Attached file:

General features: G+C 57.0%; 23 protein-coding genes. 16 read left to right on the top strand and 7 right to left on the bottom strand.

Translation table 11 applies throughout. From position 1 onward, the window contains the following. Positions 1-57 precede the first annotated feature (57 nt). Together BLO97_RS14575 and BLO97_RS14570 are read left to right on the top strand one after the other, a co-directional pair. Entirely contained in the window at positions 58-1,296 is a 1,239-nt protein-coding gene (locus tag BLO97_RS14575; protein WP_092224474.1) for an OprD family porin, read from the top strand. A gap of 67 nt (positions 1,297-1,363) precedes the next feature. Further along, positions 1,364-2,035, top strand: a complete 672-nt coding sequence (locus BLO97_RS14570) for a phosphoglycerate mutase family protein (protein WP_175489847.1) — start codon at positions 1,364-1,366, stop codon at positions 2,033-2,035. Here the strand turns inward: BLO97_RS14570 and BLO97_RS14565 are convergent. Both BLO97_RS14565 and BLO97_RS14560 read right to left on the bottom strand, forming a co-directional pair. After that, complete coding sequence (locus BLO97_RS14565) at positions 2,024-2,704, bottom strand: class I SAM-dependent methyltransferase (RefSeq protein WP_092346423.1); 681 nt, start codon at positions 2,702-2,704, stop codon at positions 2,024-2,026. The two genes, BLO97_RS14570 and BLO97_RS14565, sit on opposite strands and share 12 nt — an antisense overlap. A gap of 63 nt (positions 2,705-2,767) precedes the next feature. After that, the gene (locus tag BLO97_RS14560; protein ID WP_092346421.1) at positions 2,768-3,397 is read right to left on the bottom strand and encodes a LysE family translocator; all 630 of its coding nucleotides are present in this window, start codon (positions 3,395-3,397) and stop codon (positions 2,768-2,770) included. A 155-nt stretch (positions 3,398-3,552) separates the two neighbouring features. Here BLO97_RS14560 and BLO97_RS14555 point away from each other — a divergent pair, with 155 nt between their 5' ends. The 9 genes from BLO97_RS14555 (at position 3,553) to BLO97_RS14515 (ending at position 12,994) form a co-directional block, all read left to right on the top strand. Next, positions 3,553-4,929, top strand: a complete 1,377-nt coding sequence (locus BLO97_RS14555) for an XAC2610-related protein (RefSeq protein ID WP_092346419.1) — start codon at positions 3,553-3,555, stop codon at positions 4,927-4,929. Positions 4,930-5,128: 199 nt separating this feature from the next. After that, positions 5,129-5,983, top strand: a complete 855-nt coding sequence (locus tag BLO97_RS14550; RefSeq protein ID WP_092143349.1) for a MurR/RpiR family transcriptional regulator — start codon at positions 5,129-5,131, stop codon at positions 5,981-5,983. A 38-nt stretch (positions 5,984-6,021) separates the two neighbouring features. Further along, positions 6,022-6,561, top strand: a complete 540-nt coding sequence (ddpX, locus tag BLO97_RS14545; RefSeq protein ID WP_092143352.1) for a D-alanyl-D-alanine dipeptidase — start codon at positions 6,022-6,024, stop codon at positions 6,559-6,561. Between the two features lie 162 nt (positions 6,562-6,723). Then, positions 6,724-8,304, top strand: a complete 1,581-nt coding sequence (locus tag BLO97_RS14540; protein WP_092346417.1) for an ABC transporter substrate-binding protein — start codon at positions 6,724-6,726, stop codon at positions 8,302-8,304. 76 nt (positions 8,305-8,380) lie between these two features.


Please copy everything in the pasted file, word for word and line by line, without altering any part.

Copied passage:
General features: G+C 57.0%; 23 protein-coding genes. 16 read left to right on the top strand and 7 right to left on the bottom strand.

Translation table 11 applies throughout. From position 1 onward, the window contains the following. Positions 1-57 precede the first annotated feature (57 nt). Together BLO97_RS14575 and BLO97_RS14570 are read left to right on the top strand one after the other, a co-directional pair. Entirely contained in the window at positions 58-1,296 is a 1,239-nt protein-coding gene (locus tag BLO97_RS14575; protein WP_092224474.1) for an OprD family porin, read from the top strand. A gap of 67 nt (positions 1,297-1,363) precedes the next feature. Further along, positions 1,364-2,035, top strand: a complete 672-nt coding sequence (locus BLO97_RS14570) for a phosphoglycerate mutase family protein (protein WP_175489847.1) — start codon at positions 1,364-1,366, stop codon at positions 2,033-2,035. Here the strand turns inward: BLO97_RS14570 and BLO97_RS14565 are convergent. Both BLO97_RS14565 and BLO97_RS14560 read right to left on the bottom strand, forming a co-directional pair. After that, complete coding sequence (locus BLO97_RS14565) at positions 2,024-2,704, bottom strand: class I SAM-dependent methyltransferase (RefSeq protein WP_092346423.1); 681 nt, start codon at positions 2,702-2,704, stop codon at positions 2,024-2,026. The two genes, BLO97_RS14570 and BLO97_RS14565, sit on opposite strands and share 12 nt — an antisense overlap. A gap of 63 nt (positions 2,705-2,767) precedes the next feature. After that, the gene (locus tag BLO97_RS14560; protein ID WP_092346421.1) at positions 2,768-3,397 is read right to left on the bottom strand and encodes a LysE family translocator; all 630 of its coding nucleotides are present in this window, start codon (positions 3,395-3,397) and stop codon (positions 2,768-2,770) included. A 155-nt stretch (positions 3,398-3,552) separates the two neighbouring features. Here BLO97_RS14560 and BLO97_RS14555 point away from each other — a divergent pair, with 155 nt between their 5' ends. The 9 genes from BLO97_RS14555 (at position 3,553) to BLO97_RS14515 (ending at position 12,994) form a co-directional block, all read left to right on the top strand. Next, positions 3,553-4,929, top strand: a complete 1,377-nt coding sequence (locus BLO97_RS14555) for an XAC2610-related protein (RefSeq protein ID WP_092346419.1) — start codon at positions 3,553-3,555, stop codon at positions 4,927-4,929. Positions 4,930-5,128: 199 nt separating this feature from the next. After that, positions 5,129-5,983, top strand: a complete 855-nt coding sequence (locus tag BLO97_RS14550; RefSeq protein ID WP_092143349.1) for a MurR/RpiR family transcriptional regulator — start codon at positions 5,129-5,131, stop codon at positions 5,981-5,983. A 38-nt stretch (positions 5,984-6,021) separates the two neighbouring features. Further along, positions 6,022-6,561, top strand: a complete 540-nt coding sequence (ddpX, locus tag BLO97_RS14545; RefSeq protein ID WP_092143352.1) for a D-alanyl-D-alanine dipeptidase — start codon at positions 6,022-6,024, stop codon at positions 6,559-6,561. Between the two features lie 162 nt (positions 6,562-6,723). Then, positions 6,724-8,304, top strand: a complete 1,581-nt coding sequence (locus tag BLO97_RS14540; protein WP_092346417.1) for an ABC transporter substrate-binding protein — start codon at positions 6,724-6,726, stop codon at positions 8,302-8,304. 76 nt (positions 8,305-8,380) lie between these two features.